TOKYO (Reuters) - Fiat Chrysler Automobiles (MI:FCHA) denied it had decided to pull the plug on the Chrysler brand in Japan, after local media reported it was planning to stop selling the U.S. cars in the country as early as next year following years of poor sales.
"Although FCA Japan has already announced its intention to concentrate its resources on the Jeep brand ahead, no decisions have been made regarding (the) Chrysler brand," the automaker said in a statement on Monday.
The Nikkei business daily reported that the European-U.S. automaker, which also sells the Jeep, Fiat, Alfa Romeo and Abarth brands in Japan, was close to deciding to throw in the towel on the Chrysler brand, which posted sales of less than 300 vehicles in 2016, having fallen steadily since around 2000.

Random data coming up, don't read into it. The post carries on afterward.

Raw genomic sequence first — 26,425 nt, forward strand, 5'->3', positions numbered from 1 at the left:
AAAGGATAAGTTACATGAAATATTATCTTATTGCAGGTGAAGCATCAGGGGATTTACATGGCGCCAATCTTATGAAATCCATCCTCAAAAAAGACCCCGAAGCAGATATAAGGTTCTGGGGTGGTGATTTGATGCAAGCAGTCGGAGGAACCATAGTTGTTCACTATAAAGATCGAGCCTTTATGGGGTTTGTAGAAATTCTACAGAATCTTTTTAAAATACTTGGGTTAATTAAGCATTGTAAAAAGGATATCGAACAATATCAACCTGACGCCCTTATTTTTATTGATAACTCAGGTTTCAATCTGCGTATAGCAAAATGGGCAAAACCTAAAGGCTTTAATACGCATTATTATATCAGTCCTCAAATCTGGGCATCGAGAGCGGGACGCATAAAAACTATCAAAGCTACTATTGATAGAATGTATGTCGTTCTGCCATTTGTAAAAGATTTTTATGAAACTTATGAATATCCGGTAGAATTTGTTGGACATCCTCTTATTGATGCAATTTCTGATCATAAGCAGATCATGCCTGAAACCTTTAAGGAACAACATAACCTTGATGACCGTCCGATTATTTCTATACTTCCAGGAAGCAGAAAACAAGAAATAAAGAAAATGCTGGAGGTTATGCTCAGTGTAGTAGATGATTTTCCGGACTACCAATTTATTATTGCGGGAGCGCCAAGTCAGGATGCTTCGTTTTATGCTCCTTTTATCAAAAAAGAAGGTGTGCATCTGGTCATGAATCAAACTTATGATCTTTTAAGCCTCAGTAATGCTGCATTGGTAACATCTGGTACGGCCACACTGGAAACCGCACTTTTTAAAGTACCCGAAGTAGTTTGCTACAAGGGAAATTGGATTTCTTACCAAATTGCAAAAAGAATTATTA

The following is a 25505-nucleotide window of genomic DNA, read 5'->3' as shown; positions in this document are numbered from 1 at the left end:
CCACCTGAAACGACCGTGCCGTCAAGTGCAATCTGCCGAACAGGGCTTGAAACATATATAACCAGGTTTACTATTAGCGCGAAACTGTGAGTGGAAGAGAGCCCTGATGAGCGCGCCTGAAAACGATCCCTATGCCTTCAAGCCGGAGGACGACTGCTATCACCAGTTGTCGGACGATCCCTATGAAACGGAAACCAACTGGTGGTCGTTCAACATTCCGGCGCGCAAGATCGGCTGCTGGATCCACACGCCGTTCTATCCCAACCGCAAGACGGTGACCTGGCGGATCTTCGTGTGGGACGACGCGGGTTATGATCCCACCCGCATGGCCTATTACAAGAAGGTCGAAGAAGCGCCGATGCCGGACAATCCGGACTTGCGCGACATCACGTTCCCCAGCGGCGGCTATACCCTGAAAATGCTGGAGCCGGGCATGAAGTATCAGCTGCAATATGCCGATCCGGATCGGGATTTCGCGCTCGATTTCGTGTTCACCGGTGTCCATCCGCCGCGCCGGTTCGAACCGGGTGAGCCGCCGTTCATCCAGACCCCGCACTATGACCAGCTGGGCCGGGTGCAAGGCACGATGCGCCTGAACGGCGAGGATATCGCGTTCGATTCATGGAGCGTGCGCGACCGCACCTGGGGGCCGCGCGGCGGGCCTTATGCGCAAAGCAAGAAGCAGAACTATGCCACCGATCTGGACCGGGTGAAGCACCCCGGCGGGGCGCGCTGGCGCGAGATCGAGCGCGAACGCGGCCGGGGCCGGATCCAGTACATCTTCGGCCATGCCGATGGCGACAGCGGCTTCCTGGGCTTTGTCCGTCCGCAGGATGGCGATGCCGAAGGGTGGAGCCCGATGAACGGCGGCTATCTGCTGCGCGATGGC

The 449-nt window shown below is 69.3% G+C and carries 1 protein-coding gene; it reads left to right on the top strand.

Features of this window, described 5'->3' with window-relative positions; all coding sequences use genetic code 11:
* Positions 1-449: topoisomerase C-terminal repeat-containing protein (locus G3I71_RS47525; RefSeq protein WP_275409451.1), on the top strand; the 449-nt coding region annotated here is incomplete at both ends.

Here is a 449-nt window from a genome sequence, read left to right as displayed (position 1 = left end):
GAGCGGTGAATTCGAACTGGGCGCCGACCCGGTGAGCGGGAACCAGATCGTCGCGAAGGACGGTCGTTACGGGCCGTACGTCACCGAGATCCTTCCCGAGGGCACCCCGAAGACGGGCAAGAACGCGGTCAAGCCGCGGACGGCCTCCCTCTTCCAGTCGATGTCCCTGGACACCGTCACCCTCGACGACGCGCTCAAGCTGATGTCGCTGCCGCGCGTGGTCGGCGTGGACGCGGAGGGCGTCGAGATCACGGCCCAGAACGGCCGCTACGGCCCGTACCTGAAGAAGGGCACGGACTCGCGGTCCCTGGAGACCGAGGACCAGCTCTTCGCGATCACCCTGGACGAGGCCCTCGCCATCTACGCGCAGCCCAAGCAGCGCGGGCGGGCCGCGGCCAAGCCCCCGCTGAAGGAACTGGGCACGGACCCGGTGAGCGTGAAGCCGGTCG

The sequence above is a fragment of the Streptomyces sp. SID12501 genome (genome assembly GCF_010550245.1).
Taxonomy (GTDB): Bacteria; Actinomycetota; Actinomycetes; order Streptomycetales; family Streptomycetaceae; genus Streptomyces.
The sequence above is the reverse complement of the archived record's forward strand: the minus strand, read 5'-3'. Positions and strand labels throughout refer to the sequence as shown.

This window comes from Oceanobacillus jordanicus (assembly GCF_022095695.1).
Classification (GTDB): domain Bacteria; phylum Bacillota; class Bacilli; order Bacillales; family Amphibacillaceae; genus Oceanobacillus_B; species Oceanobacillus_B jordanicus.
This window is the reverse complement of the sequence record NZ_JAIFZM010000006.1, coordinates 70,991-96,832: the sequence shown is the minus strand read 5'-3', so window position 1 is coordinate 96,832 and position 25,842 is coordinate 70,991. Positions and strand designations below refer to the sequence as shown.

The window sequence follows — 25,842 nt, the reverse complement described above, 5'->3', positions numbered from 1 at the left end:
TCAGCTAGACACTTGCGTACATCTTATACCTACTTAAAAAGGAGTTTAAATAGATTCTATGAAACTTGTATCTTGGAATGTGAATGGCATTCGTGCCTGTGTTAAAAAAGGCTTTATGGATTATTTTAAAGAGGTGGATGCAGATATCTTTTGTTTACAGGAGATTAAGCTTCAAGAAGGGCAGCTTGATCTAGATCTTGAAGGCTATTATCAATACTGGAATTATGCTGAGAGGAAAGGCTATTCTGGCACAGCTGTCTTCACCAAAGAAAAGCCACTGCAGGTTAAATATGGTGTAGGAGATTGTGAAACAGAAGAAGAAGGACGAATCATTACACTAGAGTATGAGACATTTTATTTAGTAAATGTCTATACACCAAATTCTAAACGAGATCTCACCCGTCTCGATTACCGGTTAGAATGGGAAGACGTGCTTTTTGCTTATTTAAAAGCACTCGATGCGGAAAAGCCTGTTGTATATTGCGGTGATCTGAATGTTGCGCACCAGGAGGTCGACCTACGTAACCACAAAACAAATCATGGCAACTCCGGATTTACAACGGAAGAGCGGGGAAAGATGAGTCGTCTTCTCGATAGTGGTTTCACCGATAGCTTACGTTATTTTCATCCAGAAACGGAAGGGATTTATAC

Sales of the brand in Japan have shrunk to roughly one-tenth of what they were a decade ago.
At the moment, FCA sells only one Chrysler model in Japan, the full-sized 300s luxury sedan, which is sold at the company's Jeep dealerships.
As its sales struggle, FCA's Fiat brand, which include smaller models, and its Jeep brand have been growing in the country. Last year they sold around 6,700 and 9,400 units, respectively, making them top 10-selling foreign branded vehicles in the Japanese market.
Foreign cars comprise a small portion of the total Japanese auto market, which is dominated by domestic brands. Last year, 295,000 foreign branded new cars were sold in the country, roughly one-tenth of total new vehicle sales.
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